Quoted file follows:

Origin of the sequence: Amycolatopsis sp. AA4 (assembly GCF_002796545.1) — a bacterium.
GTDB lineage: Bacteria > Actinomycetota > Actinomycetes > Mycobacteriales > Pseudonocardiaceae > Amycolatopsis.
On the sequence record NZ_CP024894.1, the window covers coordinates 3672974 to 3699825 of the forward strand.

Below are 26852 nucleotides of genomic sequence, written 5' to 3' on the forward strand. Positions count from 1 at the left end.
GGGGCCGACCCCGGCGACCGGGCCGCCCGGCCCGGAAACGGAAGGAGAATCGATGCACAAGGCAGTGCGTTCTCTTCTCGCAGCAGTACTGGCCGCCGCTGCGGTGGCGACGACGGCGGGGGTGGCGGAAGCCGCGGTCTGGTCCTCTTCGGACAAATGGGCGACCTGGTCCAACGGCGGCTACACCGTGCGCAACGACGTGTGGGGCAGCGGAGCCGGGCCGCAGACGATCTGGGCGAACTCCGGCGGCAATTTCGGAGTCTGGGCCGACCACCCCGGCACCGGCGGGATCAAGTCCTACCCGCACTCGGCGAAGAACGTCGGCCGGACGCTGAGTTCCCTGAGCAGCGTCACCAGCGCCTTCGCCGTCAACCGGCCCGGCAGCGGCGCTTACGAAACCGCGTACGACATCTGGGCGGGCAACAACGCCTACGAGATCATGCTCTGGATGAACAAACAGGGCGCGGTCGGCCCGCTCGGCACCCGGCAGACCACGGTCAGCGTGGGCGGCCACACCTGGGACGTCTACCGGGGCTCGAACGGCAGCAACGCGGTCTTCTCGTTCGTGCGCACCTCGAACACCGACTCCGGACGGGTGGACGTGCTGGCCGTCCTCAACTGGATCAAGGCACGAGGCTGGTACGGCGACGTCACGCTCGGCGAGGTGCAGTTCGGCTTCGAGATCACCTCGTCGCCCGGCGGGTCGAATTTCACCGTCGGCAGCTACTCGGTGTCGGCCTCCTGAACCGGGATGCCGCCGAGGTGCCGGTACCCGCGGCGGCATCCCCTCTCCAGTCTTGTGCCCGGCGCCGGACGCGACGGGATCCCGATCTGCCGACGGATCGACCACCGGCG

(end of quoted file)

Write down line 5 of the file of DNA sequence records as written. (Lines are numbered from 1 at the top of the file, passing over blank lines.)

GGGGCCGACCCCGGCGACCGGGCCGCCCGGCCCGGAAACGGAAGGAGAATCGATGCACAAGGCAGTGCGTTCTCTTCTCGCAGCAGTACTGGCCGCCGCTGCGGTGGCGACGACGGCGGGGGTGGCGGAAGCCGCGGTCTGGTCCTCTTCGGACAAATGGGCGACCTGGTCCAACGGCGGCTACACCGTGCGCAACGACGTGTGGGGCAGCGGAGCCGGGCCGCAGACGATCTGGGCGAACTCCGGCGGCAATTTCGGAGTCTGGGCCGACCACCCCGGCACCGGCGGGATCAAGTCCTACCCGCACTCGGCGAAGAACGTCGGCCGGACGCTGAGTTCCCTGAGCAGCGTCACCAGCGCCTTCGCCGTCAACCGGCCCGGCAGCGGCGCTTACGAAACCGCGTACGACATCTGGGCGGGCAACAACGCCTACGAGATCATGCTCTGGATGAACAAACAGGGCGCGGTCGGCCCGCTCGGCACCCGGCAGACCACGGTCAGCGTGGGCGGCCACACCTGGGACGTCTACCGGGGCTCGAACGGCAGCAACGCGGTCTTCTCGTTCGTGCGCACCTCGAACACCGACTCCGGACGGGTGGACGTGCTGGCCGTCCTCAACTGGATCAAGGCACGAGGCTGGTACGGCGACGTCACGCTCGGCGAGGTGCAGTTCGGCTTCGAGATCACCTCGTCGCCCGGCGGGTCGAATTTCACCGTCGGCAGCTACTCGGTGTCGGCCTCCTGAACCGGGATGCCGCCGAGGTGCCGGTACCCGCGGCGGCATCCCCTCTCCAGTCTTGTGCCCGGCGCCGGACGCGACGGGATCCCGATCTGCCGACGGATCGACCACCGGCG